In our view, the East Asian ügmiracleüh economies—including South Korea, Taiwan, Singapore, Malaysia, Thailand—had pursued and accomplished the Type 1 ownership. Although the ügmiracleüh governments did not necessarily have sufficient institutional basis at the initial stage of development, they made strenuous efforts to establish core government institutions for strategic planning, resource management, and coordination and to build a cadre of economic technocrats insulated from narrow political pressures (World Bank, 1993). Under strong political leadership, such economic technocrats formulated and implemented growth-oriented economic policies—for example, by diversifying and upgrading industrial structure—while addressing social and equity concerns. These governments selectively utilized aid and managed it as integral part of the development process. The economic technocrats absorbed, internalized foreign knowledge, and eventually institutionalized it into the local context. Many of these governments are now emerging as donors, too.
In reality, most developing countries fall between Type 1 and Type 2. Especially the governments of heavily aid-dependent countries, where aid accounts for the substantial part of development financing and donors possess the greater financial power, are constrained from exercising genuine autonomy. Nevertheless, to establish true ownership, the government must be at the center of development process, and it is vitally important to develop a vision for promoting shared growth, build country systems for mobilizing financial and human resources, and nurture local expertise in managerial and technical skills to realize the Type 1 ownership. In this regard, we are concerned that recent donor discussions of ownership tend to focus on aid relationship. Such discussions assume that donors dominate development policy agenda and that the development process in recipient countries is almost identical with aid relationship.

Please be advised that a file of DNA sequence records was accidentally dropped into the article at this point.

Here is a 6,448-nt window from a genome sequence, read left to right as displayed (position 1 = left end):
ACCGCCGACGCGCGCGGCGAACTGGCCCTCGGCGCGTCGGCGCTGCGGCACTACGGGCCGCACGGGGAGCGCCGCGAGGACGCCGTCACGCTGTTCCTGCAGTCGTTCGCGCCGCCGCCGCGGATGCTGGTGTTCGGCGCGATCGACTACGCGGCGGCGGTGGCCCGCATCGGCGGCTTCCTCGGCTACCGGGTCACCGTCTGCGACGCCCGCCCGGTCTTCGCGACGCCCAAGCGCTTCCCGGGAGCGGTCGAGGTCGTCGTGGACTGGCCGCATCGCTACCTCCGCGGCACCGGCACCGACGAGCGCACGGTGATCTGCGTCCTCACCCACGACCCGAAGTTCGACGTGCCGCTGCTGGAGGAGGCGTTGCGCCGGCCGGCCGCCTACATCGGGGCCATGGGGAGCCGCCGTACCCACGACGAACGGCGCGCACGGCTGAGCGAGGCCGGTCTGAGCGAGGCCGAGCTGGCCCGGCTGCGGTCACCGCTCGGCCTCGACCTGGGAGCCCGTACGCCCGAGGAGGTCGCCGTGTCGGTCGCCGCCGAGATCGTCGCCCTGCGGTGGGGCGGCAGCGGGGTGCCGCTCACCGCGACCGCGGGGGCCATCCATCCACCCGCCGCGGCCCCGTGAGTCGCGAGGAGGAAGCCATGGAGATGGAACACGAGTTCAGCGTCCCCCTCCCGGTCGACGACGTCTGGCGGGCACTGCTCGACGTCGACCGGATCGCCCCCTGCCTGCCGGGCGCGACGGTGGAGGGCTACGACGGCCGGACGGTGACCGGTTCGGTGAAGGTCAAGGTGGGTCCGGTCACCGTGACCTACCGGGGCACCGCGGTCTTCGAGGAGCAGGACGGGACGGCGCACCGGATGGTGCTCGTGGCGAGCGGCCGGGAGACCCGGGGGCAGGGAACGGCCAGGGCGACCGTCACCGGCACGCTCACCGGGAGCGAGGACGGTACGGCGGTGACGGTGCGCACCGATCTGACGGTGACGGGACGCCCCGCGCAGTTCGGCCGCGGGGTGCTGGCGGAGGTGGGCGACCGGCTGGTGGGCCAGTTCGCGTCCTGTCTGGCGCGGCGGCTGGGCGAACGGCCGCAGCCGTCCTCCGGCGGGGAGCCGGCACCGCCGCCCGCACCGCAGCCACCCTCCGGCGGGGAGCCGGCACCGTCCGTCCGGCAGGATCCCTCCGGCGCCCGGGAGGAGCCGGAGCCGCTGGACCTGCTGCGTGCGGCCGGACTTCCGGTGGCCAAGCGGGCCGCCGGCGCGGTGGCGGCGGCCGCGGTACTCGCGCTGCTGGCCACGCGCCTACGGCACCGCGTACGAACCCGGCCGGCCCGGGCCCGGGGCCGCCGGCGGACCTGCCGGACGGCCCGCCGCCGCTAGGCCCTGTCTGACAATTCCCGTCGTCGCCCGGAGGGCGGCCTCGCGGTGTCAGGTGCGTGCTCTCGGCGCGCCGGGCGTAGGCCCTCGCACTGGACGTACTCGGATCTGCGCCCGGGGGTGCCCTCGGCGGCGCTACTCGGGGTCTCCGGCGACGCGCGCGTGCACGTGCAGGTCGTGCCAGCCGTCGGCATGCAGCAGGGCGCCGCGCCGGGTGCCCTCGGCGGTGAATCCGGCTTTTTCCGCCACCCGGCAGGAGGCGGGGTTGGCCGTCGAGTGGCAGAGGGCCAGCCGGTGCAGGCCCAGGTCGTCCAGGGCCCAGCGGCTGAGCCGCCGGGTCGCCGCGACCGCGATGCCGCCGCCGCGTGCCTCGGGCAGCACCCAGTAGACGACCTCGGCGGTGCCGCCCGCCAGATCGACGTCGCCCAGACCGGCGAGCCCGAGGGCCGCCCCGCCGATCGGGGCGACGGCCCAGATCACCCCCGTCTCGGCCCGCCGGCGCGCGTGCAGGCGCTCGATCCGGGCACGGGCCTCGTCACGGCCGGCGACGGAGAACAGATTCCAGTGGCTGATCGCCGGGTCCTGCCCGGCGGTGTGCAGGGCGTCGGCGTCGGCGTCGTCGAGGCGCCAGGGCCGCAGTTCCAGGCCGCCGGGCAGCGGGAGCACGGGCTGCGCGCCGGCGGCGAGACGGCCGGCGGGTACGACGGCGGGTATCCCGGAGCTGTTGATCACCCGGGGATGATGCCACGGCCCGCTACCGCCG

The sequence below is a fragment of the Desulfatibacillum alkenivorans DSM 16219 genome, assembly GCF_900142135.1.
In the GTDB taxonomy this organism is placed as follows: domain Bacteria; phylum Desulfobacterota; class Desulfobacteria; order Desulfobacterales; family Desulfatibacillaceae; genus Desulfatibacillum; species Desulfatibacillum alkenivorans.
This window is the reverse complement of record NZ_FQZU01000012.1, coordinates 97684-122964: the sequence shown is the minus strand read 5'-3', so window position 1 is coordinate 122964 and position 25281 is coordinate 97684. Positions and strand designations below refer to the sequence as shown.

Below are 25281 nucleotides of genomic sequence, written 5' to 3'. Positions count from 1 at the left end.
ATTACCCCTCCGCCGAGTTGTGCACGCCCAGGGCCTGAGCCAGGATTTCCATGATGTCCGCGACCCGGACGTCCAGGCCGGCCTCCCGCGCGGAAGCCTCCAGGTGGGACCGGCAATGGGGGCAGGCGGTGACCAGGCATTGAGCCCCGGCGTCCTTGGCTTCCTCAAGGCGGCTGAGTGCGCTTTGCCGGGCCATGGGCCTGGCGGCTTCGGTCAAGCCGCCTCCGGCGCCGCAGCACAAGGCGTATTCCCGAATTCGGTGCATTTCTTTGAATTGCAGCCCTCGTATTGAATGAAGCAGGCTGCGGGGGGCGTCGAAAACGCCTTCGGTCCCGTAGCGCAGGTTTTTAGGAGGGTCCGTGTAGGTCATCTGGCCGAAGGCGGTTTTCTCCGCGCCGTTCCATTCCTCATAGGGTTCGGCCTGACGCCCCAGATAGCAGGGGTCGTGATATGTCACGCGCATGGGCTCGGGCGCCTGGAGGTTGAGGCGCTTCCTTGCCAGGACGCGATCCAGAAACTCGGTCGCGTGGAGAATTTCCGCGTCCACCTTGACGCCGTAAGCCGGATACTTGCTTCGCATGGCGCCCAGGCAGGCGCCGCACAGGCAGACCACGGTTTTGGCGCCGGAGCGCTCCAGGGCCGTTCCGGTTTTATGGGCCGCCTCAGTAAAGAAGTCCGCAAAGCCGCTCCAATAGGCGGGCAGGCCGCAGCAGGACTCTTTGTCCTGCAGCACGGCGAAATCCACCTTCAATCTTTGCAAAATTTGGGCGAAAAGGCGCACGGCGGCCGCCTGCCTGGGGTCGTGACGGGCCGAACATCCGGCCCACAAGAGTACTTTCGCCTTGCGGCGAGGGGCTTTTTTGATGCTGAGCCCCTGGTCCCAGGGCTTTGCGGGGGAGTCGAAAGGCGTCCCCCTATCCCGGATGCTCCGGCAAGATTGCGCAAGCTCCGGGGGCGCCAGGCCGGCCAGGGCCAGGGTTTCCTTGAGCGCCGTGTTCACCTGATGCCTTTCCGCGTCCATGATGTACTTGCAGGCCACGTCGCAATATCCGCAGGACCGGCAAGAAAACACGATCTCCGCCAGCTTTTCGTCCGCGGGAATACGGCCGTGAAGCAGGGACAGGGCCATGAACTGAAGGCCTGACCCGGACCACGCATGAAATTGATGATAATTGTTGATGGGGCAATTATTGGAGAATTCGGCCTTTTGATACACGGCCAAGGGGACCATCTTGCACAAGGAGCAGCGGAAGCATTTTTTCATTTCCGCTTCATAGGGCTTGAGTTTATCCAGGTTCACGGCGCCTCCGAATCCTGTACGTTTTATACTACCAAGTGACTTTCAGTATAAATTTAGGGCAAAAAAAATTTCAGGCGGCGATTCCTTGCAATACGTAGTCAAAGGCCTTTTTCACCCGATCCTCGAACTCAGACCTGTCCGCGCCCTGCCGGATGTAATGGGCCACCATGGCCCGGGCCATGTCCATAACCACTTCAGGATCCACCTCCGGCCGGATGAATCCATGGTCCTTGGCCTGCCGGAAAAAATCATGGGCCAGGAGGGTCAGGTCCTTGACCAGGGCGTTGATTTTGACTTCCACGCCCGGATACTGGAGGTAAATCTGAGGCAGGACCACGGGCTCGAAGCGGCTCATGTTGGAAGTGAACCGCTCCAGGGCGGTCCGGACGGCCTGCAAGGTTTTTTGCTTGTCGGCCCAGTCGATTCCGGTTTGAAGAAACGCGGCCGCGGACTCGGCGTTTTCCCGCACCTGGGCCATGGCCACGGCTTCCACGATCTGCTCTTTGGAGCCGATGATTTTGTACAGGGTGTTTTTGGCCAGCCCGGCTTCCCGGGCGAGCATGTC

The experience of Botswana shows that high levels of aid dependency do not always undermine the development of good leadership and effective public administration. A combination of good leadership and policies that boost self-reliance can ensure that high levels of aid are well-used to promote a national development strategy (Brautigam and Botchwey 1999). National development planning and its integration with the annual budgetary process has been the foundation of Botswanaüfs development management machinery, and the basis for managing its mineral rent and foreign aid. Moreover, the Botswana government took control of the aid process right after independence and made sure that aid was integrated into its own national budgeting and planning procedures. Botswana refused donor proposals that did not fit well with its own priorities and insisted on tailoring donor activities to the governmentüfs way of doing things (Hopkin 1994, Rakner 1996, Nordas et. al. 1998).